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3. observational experiment singleslit diffraction you have learned that when light...

# Question: observational experiment singleslit diffraction you have learned that when light...

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Observational Experiment: Single-slit diffraction

You have learned that when light interacts with objects whose size is at most a few powers of ten larger than the wavelength of the light (within a factor of 1000 is a good rule-of-thumb) the wavelike behavior of light becomes easily noticeable. An example of this is double-slit interference (the first experiment in today’s lab). You decide to investigate the behavior of light when it passes through a single slit. This is the first time you’ll be designing and performing an observational experiment. You have not learned about single-slit interference in lecture, you don’t know what’s going to happen, and you don’t have an equation that relates the relevant quantities. You don’t even know what the relevant quantities are! The goal of this experiment is to start investigating the phenomenon of single-slit interference.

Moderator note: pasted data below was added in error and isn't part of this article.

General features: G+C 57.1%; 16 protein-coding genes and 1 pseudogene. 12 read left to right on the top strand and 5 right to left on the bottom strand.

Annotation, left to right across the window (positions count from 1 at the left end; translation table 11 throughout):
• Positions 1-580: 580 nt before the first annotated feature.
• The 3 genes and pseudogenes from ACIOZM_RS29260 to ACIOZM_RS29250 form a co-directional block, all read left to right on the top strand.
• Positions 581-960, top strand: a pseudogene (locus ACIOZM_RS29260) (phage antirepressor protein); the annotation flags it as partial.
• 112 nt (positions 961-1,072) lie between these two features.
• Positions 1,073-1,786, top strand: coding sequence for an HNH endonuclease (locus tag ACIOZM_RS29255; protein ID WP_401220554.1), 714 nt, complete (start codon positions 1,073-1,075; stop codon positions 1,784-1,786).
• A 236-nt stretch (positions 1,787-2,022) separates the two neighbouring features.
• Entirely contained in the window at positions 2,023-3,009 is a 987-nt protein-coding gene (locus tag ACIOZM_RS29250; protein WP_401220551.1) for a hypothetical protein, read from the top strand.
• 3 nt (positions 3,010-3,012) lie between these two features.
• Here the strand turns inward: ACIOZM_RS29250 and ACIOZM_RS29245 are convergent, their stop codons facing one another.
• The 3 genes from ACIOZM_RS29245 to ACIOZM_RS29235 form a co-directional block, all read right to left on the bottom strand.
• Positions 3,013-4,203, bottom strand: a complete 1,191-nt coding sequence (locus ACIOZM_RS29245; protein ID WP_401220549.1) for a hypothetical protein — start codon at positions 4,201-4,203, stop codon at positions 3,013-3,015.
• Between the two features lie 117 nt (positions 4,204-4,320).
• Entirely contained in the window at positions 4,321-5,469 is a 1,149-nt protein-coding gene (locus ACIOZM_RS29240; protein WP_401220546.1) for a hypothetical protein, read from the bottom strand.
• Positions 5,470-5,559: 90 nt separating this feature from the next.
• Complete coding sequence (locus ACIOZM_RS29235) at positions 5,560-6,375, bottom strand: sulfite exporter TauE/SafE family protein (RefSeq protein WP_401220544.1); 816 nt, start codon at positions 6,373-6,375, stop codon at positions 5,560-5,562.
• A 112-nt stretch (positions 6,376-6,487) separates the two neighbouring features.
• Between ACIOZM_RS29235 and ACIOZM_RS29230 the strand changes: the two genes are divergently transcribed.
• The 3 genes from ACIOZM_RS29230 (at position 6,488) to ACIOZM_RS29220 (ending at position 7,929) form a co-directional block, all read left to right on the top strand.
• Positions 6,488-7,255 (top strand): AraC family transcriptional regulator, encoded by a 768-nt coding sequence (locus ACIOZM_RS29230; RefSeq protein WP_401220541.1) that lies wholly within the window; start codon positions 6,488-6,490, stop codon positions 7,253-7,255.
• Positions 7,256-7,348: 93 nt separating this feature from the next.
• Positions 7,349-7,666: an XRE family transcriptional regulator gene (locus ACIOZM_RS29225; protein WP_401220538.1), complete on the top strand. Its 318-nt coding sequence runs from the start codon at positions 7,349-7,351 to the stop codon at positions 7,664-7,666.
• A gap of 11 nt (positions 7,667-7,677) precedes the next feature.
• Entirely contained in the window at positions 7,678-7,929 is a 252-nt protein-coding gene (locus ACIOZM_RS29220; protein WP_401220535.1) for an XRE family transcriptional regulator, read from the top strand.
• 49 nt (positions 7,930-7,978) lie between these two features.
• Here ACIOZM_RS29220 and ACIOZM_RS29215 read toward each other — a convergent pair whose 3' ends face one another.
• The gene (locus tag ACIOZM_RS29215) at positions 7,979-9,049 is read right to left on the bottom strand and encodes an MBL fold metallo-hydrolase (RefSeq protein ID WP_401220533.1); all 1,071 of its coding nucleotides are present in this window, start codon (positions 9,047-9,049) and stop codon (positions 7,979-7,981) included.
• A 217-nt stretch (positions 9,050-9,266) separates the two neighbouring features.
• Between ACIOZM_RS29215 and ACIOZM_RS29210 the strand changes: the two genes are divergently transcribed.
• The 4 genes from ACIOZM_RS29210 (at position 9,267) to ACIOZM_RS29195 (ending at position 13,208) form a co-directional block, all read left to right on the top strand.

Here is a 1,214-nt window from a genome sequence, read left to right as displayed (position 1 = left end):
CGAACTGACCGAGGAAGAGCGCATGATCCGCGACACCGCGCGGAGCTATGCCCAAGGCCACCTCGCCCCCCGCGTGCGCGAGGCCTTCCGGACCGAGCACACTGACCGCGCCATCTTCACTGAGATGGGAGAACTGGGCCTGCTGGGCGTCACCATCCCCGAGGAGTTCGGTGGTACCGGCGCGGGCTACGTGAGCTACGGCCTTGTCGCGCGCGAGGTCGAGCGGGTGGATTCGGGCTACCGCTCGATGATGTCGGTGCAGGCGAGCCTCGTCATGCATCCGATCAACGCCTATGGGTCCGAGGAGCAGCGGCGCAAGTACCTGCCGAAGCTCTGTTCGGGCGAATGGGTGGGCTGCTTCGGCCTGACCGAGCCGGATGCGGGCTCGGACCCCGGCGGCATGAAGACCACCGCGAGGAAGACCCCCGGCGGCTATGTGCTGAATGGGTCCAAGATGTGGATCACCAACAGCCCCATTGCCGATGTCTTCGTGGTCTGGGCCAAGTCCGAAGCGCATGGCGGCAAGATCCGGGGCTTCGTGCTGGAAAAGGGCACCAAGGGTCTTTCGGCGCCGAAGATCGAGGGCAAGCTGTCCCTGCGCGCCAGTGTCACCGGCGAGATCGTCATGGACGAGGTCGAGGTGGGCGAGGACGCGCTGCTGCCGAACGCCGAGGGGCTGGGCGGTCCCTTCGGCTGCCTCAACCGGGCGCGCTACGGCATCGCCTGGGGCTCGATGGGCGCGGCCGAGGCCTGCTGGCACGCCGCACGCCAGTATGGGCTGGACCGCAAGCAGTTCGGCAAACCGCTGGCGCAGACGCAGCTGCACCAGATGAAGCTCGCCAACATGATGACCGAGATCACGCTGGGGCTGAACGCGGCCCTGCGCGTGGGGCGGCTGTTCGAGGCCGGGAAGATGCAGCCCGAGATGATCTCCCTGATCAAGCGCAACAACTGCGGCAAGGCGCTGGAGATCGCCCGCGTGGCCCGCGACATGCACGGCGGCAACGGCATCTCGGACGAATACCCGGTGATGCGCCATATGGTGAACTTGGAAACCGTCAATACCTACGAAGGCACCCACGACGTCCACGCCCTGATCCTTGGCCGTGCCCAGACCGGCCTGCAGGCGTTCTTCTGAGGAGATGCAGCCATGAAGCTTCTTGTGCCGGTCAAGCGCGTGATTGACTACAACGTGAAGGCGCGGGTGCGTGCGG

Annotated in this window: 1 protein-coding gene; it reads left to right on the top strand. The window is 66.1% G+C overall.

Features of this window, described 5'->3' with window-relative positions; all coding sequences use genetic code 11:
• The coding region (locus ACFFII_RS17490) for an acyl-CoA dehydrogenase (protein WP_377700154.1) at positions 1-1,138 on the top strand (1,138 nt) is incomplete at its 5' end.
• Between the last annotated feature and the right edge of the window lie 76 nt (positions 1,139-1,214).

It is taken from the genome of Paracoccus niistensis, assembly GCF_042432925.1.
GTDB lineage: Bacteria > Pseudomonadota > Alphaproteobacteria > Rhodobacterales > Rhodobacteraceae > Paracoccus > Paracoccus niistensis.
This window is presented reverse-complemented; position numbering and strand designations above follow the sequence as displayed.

Available equipment: Google Sheets for data analysis, Red laser, Green laser, Several thin single-slits mounted on a plastic wheel labelled “Single Slits”, with width a specified, Meter stick, Viewing screen, Paper

Include the following in your writeup:

a) First, use the available equipment to make laser light pass through a single slit then onto the viewing screen. Describe what you see in words. Include a picture.

b) What features of the pattern can you measure with the available equipment? Think about what factors those features might depend on.

c) Devise, describe (words + labeled diagrams), and perform an experiment to investigate single-slit interference. Specifically you need to develop a mathematical relationship between measurable physical quantities. Refer to rubric elements F1, B3 for guidance.

d) Clearly describe the relationship you discovered, both with words and as a mathematical equation. There’s no right or wrong mathematical equation as long as it fits your collected data. When there are several good choices for the best-fit equation to your data, choose the simplest one. Refer to rubric element B8